All four of the major banks in South Africa have apps for iPhone now & still we only ever talk about FNB. This isn’t because theirs is the best – but because they sold their app the best. They own the mind share.

A second aspect to this story is FNB have made it ridiculously easy to get an iPhone with them – which firstly pushes up their stats of which platforms are important and secondly re-enforces the marketing stories: Wish your bank had an app? Wish you had a phone that could run an app? Come to FNB, we make it easy to have both.

Development is hard for these other platforms

The final contributing factor to myth that iPhone is the first port of call, is from the prima donna’s involved in these strategies. You may know them as software developers. These folks will tell you that development for Symbian is tougher than milking a rattlesnake & development for Blackberry is tougher than getting a date with Megan Fox. iPhone, Android & Windows Phone development is easy by comparison and so you can get it a lot cheaper/quicker/better.

That is, naturally, complete bull shit. It is easier because these are sexier platforms and because of that

  • they don’t want to feel like an idiot when sharing what they do with their friends – who knows? Megan Fox maybe there and who will she date the iPhone dev or the Symbian dev? (I call this embarrassment tax – you pay extra for a developer to be embarrassed)
  • they likely have the devices today and understand the platforms already because they played with it in their free time. I am talking about platform & not development. Understanding why something works on a platform is just as important as learning to code for it.
  • they like the fact they do not need to learn new languages/tools. Android & Windows Phone developers are especially bad here since it is the top most common development platforms .NET & Java.

In reality Symbian is a marvellously stable & well developed platform with many tools. In fact, if you don’t need a transactional app, they have tools that are completely code-less (i.e. everything is done visually). I haven’t ever worked with Blackberry myself, so I can’t comment on their tools but I have been on projects where someone else did BlackBerry work & I did Windows Phone.  In those scenarios we were mostly matched for development performance and any difference was not because of the tooling.

Lastly, with tools like PhoneGap & Worklight getting better all the time, the need to native apps is getting REALLY small – you can easily use web development skills with those tools to create hybrid apps for BlackBerry & Symbian. There seems to be this belief though that if you go hybrid you go all in – which is totally bullshit too. I can totally see a native app built for your premier clients & then using hybrid, which may be a second rate experience, to clean up the rest of the market share platforms have in your customers.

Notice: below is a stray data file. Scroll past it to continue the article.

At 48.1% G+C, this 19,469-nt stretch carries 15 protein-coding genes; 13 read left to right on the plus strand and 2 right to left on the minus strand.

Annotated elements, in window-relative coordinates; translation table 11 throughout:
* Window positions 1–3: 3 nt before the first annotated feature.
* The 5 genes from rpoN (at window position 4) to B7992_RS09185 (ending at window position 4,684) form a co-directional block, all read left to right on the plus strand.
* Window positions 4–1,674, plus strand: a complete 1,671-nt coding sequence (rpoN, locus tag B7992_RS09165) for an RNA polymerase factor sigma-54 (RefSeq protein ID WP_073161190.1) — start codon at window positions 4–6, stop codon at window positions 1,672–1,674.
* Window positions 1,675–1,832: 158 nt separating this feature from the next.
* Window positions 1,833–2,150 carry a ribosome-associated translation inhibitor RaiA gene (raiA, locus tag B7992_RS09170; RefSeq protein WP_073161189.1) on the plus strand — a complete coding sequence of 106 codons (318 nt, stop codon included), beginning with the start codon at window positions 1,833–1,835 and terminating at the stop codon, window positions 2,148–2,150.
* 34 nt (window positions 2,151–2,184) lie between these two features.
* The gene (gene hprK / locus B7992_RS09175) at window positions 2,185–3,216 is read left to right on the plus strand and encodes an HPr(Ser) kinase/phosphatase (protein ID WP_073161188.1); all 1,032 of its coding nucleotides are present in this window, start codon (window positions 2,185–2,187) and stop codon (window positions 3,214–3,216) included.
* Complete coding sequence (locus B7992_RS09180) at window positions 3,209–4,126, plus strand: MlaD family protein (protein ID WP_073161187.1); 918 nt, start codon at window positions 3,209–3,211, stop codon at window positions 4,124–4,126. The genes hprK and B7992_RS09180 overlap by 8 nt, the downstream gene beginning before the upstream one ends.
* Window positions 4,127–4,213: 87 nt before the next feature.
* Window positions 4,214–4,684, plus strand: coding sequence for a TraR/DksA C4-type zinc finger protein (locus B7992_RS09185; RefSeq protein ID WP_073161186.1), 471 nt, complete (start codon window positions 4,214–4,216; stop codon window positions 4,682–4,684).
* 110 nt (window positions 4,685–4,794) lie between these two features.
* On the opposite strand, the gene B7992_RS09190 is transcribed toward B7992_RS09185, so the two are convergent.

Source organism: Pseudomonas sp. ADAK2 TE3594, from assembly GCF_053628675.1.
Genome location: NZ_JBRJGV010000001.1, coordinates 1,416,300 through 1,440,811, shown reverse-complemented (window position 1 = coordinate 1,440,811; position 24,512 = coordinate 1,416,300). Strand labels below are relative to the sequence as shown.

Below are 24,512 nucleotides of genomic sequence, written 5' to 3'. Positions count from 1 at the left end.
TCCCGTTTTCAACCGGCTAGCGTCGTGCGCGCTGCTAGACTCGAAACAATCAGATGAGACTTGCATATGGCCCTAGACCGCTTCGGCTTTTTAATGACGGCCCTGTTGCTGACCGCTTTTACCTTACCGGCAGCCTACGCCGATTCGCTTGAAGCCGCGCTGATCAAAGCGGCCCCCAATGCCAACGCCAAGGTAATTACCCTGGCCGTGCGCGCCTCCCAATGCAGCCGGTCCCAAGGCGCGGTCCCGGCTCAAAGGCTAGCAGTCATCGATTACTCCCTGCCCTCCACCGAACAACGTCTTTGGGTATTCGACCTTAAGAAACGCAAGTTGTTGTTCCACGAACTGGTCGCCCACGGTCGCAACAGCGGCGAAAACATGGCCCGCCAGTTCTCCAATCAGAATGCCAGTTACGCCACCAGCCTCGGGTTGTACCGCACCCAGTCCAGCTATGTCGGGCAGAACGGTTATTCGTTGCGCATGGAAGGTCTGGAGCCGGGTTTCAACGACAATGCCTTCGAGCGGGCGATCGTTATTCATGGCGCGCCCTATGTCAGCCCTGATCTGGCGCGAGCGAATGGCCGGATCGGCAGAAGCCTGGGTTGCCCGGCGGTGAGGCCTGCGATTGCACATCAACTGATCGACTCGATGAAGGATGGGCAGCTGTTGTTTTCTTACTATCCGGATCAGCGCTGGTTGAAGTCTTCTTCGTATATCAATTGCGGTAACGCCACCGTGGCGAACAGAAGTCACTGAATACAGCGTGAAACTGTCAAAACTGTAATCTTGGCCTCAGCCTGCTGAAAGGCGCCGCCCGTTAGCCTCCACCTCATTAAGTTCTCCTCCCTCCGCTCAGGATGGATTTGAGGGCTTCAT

Summary

In reality iPhone maybe the right choice to go for. The issue is there are so many people who do not apply their minds to what they really need. Rather these lazy people who make the decisions or feed information into the decision makers just regurgitate the bullshit that is out their. What I have hoped to highlight is there is no one right strategy but with a bit of thought & investigation you can find the one that is right for you and more importantly, your customers.

03 Dec 2012

Twitter Pro-trick: Refer to companies by stock codes

Twitter is filled with awesome little tricks, and I recently found a very cool one for referring to companies on Twitter. First though, lets see the existing two ways to refer to a company. First you can use the companies Twitter name for example:

Or your other option is to use a hashtag

So what is the new awesome trick? If the company has a stock ticker code, for example Microsoft has MSFT & Nokia has NOK then you can prefix that with $ on Twitter, i.e. $MSFT & $NOK. 

On the Twitter site you will note that $NOK is now a link to a search for all $NOK related items (it doesn't work on the embedded Tweet), which in many cases (like Nokia) can save you a little bit of text. For people monitoring companies social network this is also important as it is an another thing they need to monitor!

This feature is called a CTAG (maybe it isn’t - but that is the the source on the search).

15 Nov 2012

How rich are you?

How rich are you? Did you ever wonder that? I did, so I built this little tool to tell me exactly how rich I am! The tool uses data from the South Africa 2011 Census1 and nothing is sent or stored when you use this tool.

The tool

Enter your current MONTHLY income:

My thoughts

What really hit home to me is just how much better off I am than many people in South Africa. It is very sobering.

Footnotes

The numbers may seem off from the 51 million people that StatsSA reported, that is because I have removed people who answered "not applicable" or "not specified" which lowered the amount of the population to 46 867 063 - still enough of a data set to play with.

If you want to understand how this works, you can see the code (in a very messy state) at BitBucket.